Finding the Familiar in a Foreign Place June 29, 2017

Finding the Familiar in a Foreign Place

By: Anthony DeAngelo

Familiarity is important when you’re in a foreign place.

It can be hard to find when you’re nearly 10,000 km from home. Being in a foreign land, struggling to understand foreign languages and adapt to foreign customs can make it seem like so much more. But it’s the little things that close the gap; it’s the little things that remind you that home is never far away.

Outside the wire security fence of the Expo village is a small block of apartments. They’re nothing spectacular, very much like any other apartment complex you might see throughout the world. Shaped like a box with the buildings on the outside and a courtyard on the inside, you’ll find parents playing with children, grandmothers and grandfathers taking a rest and a small, concrete soccer pitch.

That is my little thing.

On my second day in Astana, I went to the mall and bought a soccer ball. In the same way one might buy a restaurant guide or take a bus tour to explore a new city, I knew this ball would be my introduction to Kazakhstan’s capital.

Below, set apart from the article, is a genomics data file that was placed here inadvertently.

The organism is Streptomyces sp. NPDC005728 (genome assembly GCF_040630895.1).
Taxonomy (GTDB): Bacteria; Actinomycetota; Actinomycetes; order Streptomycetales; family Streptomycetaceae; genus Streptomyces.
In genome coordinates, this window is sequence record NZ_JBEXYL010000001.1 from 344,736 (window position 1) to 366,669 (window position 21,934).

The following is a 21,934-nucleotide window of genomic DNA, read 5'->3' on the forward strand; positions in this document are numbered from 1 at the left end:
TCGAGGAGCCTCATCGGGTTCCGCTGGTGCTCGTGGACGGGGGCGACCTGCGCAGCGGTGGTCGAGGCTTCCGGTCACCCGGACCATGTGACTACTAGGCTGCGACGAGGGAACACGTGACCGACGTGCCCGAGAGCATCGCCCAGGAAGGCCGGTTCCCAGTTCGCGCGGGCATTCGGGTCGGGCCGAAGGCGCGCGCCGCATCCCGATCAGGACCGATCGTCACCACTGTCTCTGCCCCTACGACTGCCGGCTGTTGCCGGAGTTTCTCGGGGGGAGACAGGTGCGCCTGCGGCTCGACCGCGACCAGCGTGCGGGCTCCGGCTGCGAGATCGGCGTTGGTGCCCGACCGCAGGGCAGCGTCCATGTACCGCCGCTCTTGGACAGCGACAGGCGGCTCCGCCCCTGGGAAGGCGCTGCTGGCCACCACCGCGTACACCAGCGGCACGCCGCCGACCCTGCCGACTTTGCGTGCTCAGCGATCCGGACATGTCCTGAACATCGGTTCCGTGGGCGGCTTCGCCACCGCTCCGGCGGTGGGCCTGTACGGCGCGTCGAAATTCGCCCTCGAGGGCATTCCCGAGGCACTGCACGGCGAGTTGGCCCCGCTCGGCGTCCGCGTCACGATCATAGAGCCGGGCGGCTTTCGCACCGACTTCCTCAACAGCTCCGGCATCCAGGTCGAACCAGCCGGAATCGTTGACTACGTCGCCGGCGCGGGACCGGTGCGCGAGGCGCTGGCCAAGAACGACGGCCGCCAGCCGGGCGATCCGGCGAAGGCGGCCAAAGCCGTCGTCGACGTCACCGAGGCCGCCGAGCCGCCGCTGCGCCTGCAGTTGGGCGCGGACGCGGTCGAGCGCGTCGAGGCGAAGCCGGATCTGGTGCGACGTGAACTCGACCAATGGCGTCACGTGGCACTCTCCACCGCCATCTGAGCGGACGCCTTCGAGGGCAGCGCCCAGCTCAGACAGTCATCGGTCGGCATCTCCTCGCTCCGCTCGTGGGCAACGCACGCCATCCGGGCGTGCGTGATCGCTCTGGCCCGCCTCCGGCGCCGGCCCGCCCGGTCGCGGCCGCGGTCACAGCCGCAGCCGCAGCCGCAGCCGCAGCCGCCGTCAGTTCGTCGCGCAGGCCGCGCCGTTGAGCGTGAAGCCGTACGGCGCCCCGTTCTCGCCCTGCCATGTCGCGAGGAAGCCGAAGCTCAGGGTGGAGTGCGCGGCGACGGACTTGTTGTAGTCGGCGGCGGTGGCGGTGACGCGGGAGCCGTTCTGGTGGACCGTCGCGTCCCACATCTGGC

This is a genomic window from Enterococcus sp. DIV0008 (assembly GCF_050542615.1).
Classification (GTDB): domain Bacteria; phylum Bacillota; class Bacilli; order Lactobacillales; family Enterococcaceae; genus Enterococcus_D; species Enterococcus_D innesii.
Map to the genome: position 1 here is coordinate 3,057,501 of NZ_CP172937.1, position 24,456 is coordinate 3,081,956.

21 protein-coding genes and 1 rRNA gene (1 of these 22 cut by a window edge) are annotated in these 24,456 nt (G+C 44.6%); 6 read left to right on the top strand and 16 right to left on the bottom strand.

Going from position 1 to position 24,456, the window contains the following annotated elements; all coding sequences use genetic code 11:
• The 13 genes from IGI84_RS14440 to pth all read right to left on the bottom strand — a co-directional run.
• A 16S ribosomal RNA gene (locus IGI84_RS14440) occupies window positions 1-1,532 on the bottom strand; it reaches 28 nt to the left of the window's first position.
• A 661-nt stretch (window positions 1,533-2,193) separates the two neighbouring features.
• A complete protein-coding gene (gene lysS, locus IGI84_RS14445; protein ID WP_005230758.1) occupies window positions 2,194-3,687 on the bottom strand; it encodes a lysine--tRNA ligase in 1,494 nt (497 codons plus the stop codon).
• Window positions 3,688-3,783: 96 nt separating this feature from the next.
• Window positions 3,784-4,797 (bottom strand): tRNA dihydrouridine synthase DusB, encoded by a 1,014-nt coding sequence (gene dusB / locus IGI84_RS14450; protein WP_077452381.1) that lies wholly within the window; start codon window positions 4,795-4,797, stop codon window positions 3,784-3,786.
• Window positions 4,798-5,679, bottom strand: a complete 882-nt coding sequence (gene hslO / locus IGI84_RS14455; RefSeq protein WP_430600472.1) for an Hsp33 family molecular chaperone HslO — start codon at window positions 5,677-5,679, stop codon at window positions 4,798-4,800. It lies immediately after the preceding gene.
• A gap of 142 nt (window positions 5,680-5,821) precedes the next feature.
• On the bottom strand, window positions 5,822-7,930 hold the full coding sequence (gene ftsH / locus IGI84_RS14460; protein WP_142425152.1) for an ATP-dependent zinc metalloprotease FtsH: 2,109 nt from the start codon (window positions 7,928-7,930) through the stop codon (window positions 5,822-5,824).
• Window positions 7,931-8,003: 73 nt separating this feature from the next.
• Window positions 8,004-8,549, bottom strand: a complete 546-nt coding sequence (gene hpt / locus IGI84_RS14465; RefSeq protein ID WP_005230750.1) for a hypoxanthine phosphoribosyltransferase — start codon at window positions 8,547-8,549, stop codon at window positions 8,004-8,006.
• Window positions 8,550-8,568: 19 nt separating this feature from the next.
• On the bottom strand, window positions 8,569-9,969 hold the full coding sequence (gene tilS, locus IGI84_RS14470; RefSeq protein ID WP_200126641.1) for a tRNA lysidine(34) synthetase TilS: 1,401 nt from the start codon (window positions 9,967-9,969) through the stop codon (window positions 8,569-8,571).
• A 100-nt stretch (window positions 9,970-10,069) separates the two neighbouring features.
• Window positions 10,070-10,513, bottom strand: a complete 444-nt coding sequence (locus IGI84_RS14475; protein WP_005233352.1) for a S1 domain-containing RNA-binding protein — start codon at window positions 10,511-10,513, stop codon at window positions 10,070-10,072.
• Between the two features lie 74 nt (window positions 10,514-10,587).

When the work finally died down and I could escape my computer, I joined a few of our Student Ambassadors on the pitch. None of us are professionals. In fact, we’re hardly any good at all. But for all of us, there was familiarity in that hidden slab of concrete surrounded by metal bars and netting.

There’s a familiarity in the touch of the ball, the weight of the pass and the sound of a shot hitting the back of the net.

It didn’t take long before we had visitors. A few of the neighborhood kids came out to join us, and if their skill is any indication, watch out for Kazakhstan in the 2026 World Cup!

They didn’t speak much English, but a few of my colleagues spoke Russian and Kazakh, so names were exchanged, teams were chosen, and play began.

There was a familiarity to one kid’s shirt; the same Messi kit I have at home. There was a familiarity to the movement off-the-ball, the frantic call for a pass and an encouraging ‘high five’ for a goal.

Soccer is a sport I have played all over the world. It is a piece of home I have brought with me from Santa Cruz, Bolivia to Seattle, and from Washington, D.C. to London.

Expo may be about ‘Future Energy’, but at its core, it is about familiarity. It is about finding the familiar in one another and finding the common bonds to build a better future. It is about realizing that we are more alike than we are apart, and that our homes may be thousands of kilometers away, but there are reminders all around us.

Astana may never be home. I may never learn the language or brave the winter, but thanks to Expo, I found something familiar, and in that place I felt a little closer to home.

This post reflects the opinion of the author and not the USA Pavilion and its sponsors